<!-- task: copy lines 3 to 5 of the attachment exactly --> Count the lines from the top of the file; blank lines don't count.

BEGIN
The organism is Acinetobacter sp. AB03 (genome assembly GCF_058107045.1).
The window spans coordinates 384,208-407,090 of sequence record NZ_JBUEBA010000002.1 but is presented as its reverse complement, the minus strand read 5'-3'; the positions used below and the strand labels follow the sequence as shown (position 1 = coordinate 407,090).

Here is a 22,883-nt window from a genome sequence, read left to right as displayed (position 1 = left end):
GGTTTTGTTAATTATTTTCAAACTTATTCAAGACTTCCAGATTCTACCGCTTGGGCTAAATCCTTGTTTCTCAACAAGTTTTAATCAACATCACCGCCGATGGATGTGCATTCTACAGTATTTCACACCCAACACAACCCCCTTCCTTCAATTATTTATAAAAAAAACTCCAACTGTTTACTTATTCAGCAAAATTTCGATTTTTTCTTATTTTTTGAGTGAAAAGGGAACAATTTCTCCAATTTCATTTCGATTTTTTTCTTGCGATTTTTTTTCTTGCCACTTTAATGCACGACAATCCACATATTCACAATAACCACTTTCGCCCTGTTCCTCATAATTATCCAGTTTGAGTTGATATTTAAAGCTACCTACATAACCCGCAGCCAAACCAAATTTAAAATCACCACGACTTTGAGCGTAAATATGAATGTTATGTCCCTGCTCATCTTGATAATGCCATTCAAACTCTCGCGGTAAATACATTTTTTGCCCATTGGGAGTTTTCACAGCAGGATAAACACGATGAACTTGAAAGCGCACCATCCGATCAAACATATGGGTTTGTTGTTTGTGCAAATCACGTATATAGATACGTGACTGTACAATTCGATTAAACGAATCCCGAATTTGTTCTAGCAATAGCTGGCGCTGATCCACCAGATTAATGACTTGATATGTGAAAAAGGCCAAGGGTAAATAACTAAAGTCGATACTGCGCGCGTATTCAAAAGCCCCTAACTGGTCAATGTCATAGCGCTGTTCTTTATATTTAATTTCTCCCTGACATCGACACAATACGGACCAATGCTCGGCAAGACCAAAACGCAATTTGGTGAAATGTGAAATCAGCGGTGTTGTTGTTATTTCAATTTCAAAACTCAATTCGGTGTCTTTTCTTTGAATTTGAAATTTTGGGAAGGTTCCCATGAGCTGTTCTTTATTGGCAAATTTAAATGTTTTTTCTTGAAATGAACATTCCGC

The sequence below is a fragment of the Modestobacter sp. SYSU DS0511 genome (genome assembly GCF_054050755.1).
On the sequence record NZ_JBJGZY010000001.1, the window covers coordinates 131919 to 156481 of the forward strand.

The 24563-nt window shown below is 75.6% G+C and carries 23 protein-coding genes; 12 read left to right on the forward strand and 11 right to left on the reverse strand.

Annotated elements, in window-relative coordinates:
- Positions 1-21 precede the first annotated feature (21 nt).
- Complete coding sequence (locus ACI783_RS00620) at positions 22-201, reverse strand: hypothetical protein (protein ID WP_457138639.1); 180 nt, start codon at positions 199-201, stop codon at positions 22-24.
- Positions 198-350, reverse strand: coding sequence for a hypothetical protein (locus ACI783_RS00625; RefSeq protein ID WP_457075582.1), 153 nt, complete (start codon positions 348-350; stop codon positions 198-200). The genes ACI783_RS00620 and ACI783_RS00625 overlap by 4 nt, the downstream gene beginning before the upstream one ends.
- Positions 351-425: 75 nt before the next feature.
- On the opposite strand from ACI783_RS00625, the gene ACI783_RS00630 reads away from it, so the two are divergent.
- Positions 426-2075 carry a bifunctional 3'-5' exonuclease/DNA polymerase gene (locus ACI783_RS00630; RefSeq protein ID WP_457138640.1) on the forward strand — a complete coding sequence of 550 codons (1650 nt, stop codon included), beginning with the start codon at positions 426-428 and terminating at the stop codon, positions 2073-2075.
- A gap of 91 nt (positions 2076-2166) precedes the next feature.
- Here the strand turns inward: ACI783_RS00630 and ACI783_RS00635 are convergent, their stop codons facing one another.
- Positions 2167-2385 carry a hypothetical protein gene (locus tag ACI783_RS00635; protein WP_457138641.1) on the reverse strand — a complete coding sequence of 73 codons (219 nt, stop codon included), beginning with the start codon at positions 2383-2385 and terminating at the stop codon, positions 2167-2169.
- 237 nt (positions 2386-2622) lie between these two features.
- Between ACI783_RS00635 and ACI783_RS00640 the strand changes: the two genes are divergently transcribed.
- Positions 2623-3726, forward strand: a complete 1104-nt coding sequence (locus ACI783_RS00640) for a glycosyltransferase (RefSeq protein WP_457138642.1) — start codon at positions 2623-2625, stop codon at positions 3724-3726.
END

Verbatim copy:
Here is a 22,883-nt window from a genome sequence, read left to right as displayed (position 1 = left end):
GGTTTTGTTAATTATTTTCAAACTTATTCAAGACTTCCAGATTCTACCGCTTGGGCTAAATCCTTGTTTCTCAACAAGTTTTAATCAACATCACCGCCGATGGATGTGCATTCTACAGTATTTCACACCCAACACAACCCCCTTCCTTCAATTATTTATAAAAAAAACTCCAACTGTTTACTTATTCAGCAAAATTTCGATTTTTTCTTATTTTTTGAGTGAAAAGGGAACAATTTCTCCAATTTCATTTCGATTTTTTTCTTGCGATTTTTTTTCTTGCCACTTTAATGCACGACAATCCACATATTCACAATAACCACTTTCGCCCTGTTCCTCATAATTATCCAGTTTGAGTTGATATTTAAAGCTACCTACATAACCCGCAGCCAAACCAAATTTAAAATCACCACGACTTTGAGCGTAAATATGAATGTTATGTCCCTGCTCATCTTGATAATGCCATTCAAACTCTCGCGGTAAATACATTTTTTGCCCATTGGGAGTTTTCACAGCAGGATAAACACGATGAACTTGAAAGCGCACCATCCGATCAAACATATGGGTTTGTTGTTTGTGCAAATCACGTATATAGATACGTGACTGTACAATTCGATTAAACGAATCCCGAATTTGTTCTAGCAATAGCTGGCGCTGATCCACCAGATTAATGACTTGATATGTGAAAAAGGCCAAGGGTAAATAACTAAAGTCGATACTGCGCGCGTATTCAAAAGCCCCTAACTGGTCAATGTCATAGCGCTGTTCTTTATATTTAATTTCTCCCTGACATCGACACAATACGGACCAATGCTCGGCAAGACCAAAACGCAATTTGGTGAAATGTGAAATCAGCGGTGTTGTTGTTATTTCAATTTCAAAACTCAATTCGGTGTCTTTTCTTTGAATTTGAAATTTTGGGAAGGTTCCCATGAGCTGTTCTTTATTGGCAAATTTAAATGTTTTTTCTTGAAATGAACATTCCGC

The sequence below is a fragment of the Modestobacter sp. SYSU DS0511 genome (genome assembly GCF_054050755.1).